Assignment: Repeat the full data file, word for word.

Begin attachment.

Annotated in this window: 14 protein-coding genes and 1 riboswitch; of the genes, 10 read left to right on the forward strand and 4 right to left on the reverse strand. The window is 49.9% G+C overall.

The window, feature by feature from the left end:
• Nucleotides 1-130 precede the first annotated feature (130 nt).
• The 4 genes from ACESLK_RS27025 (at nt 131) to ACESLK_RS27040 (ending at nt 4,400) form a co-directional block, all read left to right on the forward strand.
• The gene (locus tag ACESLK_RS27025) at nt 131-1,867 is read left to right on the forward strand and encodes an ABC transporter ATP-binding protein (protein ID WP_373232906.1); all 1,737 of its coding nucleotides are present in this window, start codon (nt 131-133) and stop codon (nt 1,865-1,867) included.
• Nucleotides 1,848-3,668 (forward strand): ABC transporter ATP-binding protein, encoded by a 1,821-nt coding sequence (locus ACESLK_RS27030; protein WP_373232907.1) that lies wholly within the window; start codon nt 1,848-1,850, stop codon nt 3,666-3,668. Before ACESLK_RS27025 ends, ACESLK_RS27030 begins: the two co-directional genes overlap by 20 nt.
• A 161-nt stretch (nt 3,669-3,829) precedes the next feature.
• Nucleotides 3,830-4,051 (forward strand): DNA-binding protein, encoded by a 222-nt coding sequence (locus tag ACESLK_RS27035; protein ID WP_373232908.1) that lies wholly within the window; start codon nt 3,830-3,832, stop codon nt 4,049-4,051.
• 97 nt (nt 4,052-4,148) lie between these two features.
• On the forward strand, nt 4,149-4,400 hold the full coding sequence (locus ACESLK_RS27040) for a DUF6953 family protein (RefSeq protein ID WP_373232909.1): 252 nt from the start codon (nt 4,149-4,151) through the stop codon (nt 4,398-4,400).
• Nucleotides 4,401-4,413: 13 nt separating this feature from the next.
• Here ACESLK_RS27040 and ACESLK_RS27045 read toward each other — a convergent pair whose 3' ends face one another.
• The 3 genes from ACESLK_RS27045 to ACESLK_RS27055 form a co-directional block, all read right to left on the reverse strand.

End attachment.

Annotated in this window: 14 protein-coding genes and 1 riboswitch; of the genes, 10 read left to right on the forward strand and 4 right to left on the reverse strand. The window is 49.9% G+C overall.

The window, feature by feature from the left end:
• Nucleotides 1-130 precede the first annotated feature (130 nt).
• The 4 genes from ACESLK_RS27025 (at nt 131) to ACESLK_RS27040 (ending at nt 4,400) form a co-directional block, all read left to right on the forward strand.
• The gene (locus tag ACESLK_RS27025) at nt 131-1,867 is read left to right on the forward strand and encodes an ABC transporter ATP-binding protein (protein ID WP_373232906.1); all 1,737 of its coding nucleotides are present in this window, start codon (nt 131-133) and stop codon (nt 1,865-1,867) included.
• Nucleotides 1,848-3,668 (forward strand): ABC transporter ATP-binding protein, encoded by a 1,821-nt coding sequence (locus ACESLK_RS27030; protein WP_373232907.1) that lies wholly within the window; start codon nt 1,848-1,850, stop codon nt 3,666-3,668. Before ACESLK_RS27025 ends, ACESLK_RS27030 begins: the two co-directional genes overlap by 20 nt.
• A 161-nt stretch (nt 3,669-3,829) precedes the next feature.
• Nucleotides 3,830-4,051 (forward strand): DNA-binding protein, encoded by a 222-nt coding sequence (locus tag ACESLK_RS27035; protein ID WP_373232908.1) that lies wholly within the window; start codon nt 3,830-3,832, stop codon nt 4,049-4,051.
• 97 nt (nt 4,052-4,148) lie between these two features.
• On the forward strand, nt 4,149-4,400 hold the full coding sequence (locus ACESLK_RS27040) for a DUF6953 family protein (RefSeq protein ID WP_373232909.1): 252 nt from the start codon (nt 4,149-4,151) through the stop codon (nt 4,398-4,400).
• Nucleotides 4,401-4,413: 13 nt separating this feature from the next.
• Here ACESLK_RS27040 and ACESLK_RS27045 read toward each other — a convergent pair whose 3' ends face one another.
• The 3 genes from ACESLK_RS27045 to ACESLK_RS27055 form a co-directional block, all read right to left on the reverse strand.